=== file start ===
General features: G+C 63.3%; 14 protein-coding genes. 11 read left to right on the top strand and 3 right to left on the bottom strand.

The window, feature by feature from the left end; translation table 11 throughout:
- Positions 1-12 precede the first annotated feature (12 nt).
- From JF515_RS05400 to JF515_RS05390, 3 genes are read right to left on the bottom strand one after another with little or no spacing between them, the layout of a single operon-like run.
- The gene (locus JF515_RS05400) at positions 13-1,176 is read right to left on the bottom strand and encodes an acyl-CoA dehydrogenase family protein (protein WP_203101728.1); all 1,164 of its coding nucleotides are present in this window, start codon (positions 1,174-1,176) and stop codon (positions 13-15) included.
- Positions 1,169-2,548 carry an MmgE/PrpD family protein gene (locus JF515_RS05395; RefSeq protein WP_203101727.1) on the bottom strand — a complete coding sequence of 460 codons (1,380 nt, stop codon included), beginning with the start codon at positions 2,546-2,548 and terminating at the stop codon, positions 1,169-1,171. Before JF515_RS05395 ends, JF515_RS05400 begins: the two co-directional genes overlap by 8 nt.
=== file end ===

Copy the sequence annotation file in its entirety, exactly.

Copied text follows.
General features: G+C 63.3%; 14 protein-coding genes. 11 read left to right on the top strand and 3 right to left on the bottom strand.

The window, feature by feature from the left end; translation table 11 throughout:
- Positions 1-12 precede the first annotated feature (12 nt).
- From JF515_RS05400 to JF515_RS05390, 3 genes are read right to left on the bottom strand one after another with little or no spacing between them, the layout of a single operon-like run.
- The gene (locus JF515_RS05400) at positions 13-1,176 is read right to left on the bottom strand and encodes an acyl-CoA dehydrogenase family protein (protein WP_203101728.1); all 1,164 of its coding nucleotides are present in this window, start codon (positions 1,174-1,176) and stop codon (positions 13-15) included.
- Positions 1,169-2,548 carry an MmgE/PrpD family protein gene (locus JF515_RS05395; RefSeq protein WP_203101727.1) on the bottom strand — a complete coding sequence of 460 codons (1,380 nt, stop codon included), beginning with the start codon at positions 2,546-2,548 and terminating at the stop codon, positions 1,169-1,171. Before JF515_RS05395 ends, JF515_RS05400 begins: the two co-directional genes overlap by 8 nt.